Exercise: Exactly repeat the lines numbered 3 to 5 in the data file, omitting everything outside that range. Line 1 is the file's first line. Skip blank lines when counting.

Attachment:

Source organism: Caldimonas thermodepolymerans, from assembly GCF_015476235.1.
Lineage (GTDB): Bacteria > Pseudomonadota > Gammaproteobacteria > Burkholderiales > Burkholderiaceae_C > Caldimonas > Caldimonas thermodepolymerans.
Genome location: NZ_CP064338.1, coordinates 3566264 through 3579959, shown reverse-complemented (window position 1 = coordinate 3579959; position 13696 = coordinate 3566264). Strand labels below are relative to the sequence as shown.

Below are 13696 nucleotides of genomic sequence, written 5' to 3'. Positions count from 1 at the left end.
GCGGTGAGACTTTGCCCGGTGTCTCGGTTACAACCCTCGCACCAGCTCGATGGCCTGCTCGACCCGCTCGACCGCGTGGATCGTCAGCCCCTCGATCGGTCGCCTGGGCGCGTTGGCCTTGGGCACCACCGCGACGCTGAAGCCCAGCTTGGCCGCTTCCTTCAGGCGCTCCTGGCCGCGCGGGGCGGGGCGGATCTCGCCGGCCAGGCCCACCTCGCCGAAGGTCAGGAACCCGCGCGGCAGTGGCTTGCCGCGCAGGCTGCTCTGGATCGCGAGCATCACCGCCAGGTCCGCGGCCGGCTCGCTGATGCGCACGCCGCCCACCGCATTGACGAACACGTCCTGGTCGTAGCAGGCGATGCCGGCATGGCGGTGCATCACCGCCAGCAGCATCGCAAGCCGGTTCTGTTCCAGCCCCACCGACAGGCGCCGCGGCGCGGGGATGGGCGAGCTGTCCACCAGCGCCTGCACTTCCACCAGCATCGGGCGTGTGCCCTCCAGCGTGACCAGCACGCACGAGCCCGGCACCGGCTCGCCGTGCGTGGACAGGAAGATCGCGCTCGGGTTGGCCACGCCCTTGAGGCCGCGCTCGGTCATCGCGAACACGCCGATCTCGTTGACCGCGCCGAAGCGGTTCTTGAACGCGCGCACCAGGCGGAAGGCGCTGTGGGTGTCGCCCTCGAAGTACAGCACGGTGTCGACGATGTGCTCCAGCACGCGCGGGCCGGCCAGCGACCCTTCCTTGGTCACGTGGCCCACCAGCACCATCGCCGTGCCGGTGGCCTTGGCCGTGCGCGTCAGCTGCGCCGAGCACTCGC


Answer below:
Genome location: NZ_CP064338.1, coordinates 3566264 through 3579959, shown reverse-complemented (window position 1 = coordinate 3579959; position 13696 = coordinate 3566264). Strand labels below are relative to the sequence as shown.

Below are 13696 nucleotides of genomic sequence, written 5' to 3'. Positions count from 1 at the left end.
GCGGTGAGACTTTGCCCGGTGTCTCGGTTACAACCCTCGCACCAGCTCGATGGCCTGCTCGACCCGCTCGACCGCGTGGATCGTCAGCCCCTCGATCGGTCGCCTGGGCGCGTTGGCCTTGGGCACCACCGCGACGCTGAAGCCCAGCTTGGCCGCTTCCTTCAGGCGCTCCTGGCCGCGCGGGGCGGGGCGGATCTCGCCGGCCAGGCCCACCTCGCCGAAGGTCAGGAACCCGCGCGGCAGTGGCTTGCCGCGCAGGCTGCTCTGGATCGCGAGCATCACCGCCAGGTCCGCGGCCGGCTCGCTGATGCGCACGCCGCCCACCGCATTGACGAACACGTCCTGGTCGTAGCAGGCGATGCCGGCATGGCGGTGCATCACCGCCAGCAGCATCGCAAGCCGGTTCTGTTCCAGCCCCACCGACAGGCGCCGCGGCGCGGGGATGGGCGAGCTGTCCACCAGCGCCTGCACTTCCACCAGCATCGGGCGTGTGCCCTCCAGCGTGACCAGCACGCACGAGCCCGGCACCGGCTCGCCGTGCGTGGACAGGAAGATCGCGCTCGGGTTGGCCACGCCCTTGAGGCCGCGCTCGGTCATCGCGAACACGCCGATCTCGTTGACCGCGCCGAAGCGGTTCTTGAACGCGCGCACCAGGCGGAAGGCGCTGTGGGTGTCGCCCTCGAAGTACAGCACGGTGTCGACGATGTGCTCCAGCACGCGCGGGCCGGCCAGCGACCCTTCCTTGGTCACGTGGCCCACCAGCACCATCGCCGTGCCGGTGGCCTTGGCCGTGCGCGTCAGCTGCGCCGAGCACTCGC